COVID-19 Coverage

WPSU is following the effects of COVID-19 on our central Pennsylvania communities. Here are WPSU's most recent stories on the pandemic and links to useful information.

Eric Barron
Ralph Wilson, File / AP Photo

Penn State is still aiming to bring students back to its campuses in the fall, and is coming up with plans for how to do that safely. That was one of the topics during a virtual town hall university leaders held Tuesday.

  

Vice President for Student Affairs Damon Sims is leading a task force focused on the return to campus and community.

 

The Brighton Rehabilitation and Wellness Center in Beaver County is the site of one of the state's worst outbreaks.
Gene J. Puskar / AP Photo

Spotlight PA is an independent, nonpartisan newsroom powered by The Philadelphia Inquirer in partnership with the Pittsburgh Post-Gazette and PennLive/Patriot-News. 

HARRISBURG — Amid a growing death toll and mounting pressure from lawmakers and advocates, Pennsylvania officials on Tuesday released a long sought-after list of long-term care facilities where the coronavirus has infected or killed residents.

A Penn State parking sign in a "Red" lot on campus explains parking restrictions.
Penn State Transportation Services

  

While most Penn State employees are currently working from home, they're going to continue to pay for their on-campus parking permits, the university announced.

The university will keep deducting parking fees from the paychecks of faculty and staff who are receiving their full salaries. Employees pay $37 a month for a typical parking permit at University Park.

Sixth grader Lauren Dawson doing schoolwork at home on a computer.
Mike Dawson

You’ve probably heard stories about what it means to be an adult working from home or out of work. But, what’s it like being a young person out of school? K through 12 students have been at home since March, and WPSU talked with some of those students from central Pennsylvania about what they think of not going to back for the rest of school year and what they’re looking forward to.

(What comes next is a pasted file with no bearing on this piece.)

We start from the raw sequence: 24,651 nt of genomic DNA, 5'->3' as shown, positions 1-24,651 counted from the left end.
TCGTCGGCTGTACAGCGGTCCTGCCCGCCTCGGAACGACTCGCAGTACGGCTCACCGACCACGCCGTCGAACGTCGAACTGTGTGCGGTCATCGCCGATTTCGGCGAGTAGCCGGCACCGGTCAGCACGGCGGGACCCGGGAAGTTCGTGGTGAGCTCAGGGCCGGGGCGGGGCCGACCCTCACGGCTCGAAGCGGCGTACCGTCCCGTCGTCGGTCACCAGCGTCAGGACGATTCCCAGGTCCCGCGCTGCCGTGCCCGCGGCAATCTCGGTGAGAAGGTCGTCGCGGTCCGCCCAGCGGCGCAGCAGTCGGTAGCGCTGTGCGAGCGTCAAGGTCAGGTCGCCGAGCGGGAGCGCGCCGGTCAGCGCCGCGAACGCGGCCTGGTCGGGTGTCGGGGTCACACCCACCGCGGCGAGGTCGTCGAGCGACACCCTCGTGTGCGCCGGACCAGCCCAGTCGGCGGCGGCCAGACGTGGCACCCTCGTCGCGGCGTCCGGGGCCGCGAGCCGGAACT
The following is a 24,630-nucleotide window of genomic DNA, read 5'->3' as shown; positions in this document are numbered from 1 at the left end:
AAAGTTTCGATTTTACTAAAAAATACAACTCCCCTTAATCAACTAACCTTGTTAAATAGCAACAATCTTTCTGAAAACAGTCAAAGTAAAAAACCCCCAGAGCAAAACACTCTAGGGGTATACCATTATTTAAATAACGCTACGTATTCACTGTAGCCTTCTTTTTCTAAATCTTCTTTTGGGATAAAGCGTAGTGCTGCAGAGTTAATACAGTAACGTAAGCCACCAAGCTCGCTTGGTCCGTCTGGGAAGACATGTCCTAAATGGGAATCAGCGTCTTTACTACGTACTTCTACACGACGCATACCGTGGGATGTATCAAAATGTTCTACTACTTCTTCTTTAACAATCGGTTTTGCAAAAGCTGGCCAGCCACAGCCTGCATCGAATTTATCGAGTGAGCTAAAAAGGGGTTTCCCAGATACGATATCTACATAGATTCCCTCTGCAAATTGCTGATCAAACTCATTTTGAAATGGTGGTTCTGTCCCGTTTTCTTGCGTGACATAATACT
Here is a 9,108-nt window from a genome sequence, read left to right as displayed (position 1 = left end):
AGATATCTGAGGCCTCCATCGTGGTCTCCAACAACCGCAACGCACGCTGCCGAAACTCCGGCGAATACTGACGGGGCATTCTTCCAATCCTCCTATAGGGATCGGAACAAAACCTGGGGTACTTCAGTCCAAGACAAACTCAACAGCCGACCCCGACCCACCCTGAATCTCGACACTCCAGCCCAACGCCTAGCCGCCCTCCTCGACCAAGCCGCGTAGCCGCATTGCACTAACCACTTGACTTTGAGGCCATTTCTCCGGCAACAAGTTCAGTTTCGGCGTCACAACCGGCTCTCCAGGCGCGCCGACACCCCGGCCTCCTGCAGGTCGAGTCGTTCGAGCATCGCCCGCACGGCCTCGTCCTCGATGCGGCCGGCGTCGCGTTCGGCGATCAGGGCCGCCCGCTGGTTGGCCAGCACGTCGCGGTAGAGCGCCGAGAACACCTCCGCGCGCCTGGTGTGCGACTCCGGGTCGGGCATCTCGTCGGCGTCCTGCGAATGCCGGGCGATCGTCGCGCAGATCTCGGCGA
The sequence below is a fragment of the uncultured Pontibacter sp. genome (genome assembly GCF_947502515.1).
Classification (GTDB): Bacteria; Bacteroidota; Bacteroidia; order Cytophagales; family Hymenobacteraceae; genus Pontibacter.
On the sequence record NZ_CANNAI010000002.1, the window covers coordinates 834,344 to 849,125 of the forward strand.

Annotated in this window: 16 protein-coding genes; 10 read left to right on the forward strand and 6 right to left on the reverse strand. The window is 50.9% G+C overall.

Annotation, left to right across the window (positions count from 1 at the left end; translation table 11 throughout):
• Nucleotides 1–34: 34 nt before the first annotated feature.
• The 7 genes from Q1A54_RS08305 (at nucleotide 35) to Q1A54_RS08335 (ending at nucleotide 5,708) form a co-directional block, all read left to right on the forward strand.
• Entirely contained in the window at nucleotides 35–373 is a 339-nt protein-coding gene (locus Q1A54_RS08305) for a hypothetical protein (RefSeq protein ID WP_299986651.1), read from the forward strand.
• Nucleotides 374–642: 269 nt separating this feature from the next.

Here's some of what they had to say:

My name is Lauren Dawson. I’m in sixth grade, and I go to Mount Nittany Middle School. (Centre County)

Chambersburg, Pa. which has seen a spike in COVID-19 cases in recent weeks, is in a county where state lawmakers are pushing for a faster reopening of the economy.
Jeffrey Stockbridge for Keystone Crossroads

Rodrigo Ortiz has been trying to sound the alarm about COVID-19. At the end of April, he stood outside of a coronavirus testing site in downtown Chambersburg wearing a white face mask and turned on Facebook Live.

“There’s a lot of people who think nothing will happen to them, and keep getting together, keep having parties,” he said in Spanish into the camera, before imploring residents of the borough to stay home to avoid spreading the coronavirus.

“Sixty percent of people here are testing positive, and the majority are Hispanics,” he continued, with emotion.

A teacher reads to kids at Step by Step School for Early Learning in State College, Pa.
Min Xian / Keystone Crossroads

In some ways, Rachel Johnson is grateful for Pennsylvania Gov. Tom Wolf’s mid-March business shutdown order: it took the agonizing decision over whether to close the child care center she runs with her husband out of their hands.

“It was sad and scary, but in a way, easy, because the choice was made for us,” said Johnson, 36, who runs Step by Step School for Early Learning in Centre County. “It was like, ‘Ok, we have to close.’ There was nothing to think about.”

Workers install solar panels on the roof of a house
Business Wire

Green energy businesses had been seeing growth, but the COVID-19 pandemic has changed that.

“We’re all doing the best we can in the new normal here,” said Kevin Gombotz, vice president of Envinity, a green design and construction company.

Screen shot of the Zoom home page
Anne Danahy

After getting hit by Zoom bombings ranging from disruptive to disturbing, Penn State is tightening the security defaults on the platform.

 

“There’s whole groups of people going around, and they’re literally searching for Zoom links so they can come in later and bomb them. There’s whole chatrooms dedicated to bombing Zoom meetings, believe it or not," said Richard Sparrow, acting chief information security officer at Penn State.

 

JESSICA GRIFFIN / PHILADELPHIA INQUIRER

Spotlight PA is an independent, nonpartisan newsroom powered by The Philadelphia Inquirer in partnership with the Pittsburgh Post-Gazette and PennLive/Patriot-News. Sign up for our free weekly newsletter.

HARRISBURG — The Wolf administration on Tuesday unveiled a plan to begin universal testing of staff and residents in the state’s hundreds of long-term care facilities, which have become the epicenter of coronavirus-related deaths in Pennsylvania.

The gym at SCI Huntingdon has been converted to an infirmary that houses inmates who have tested positive for COVID-19.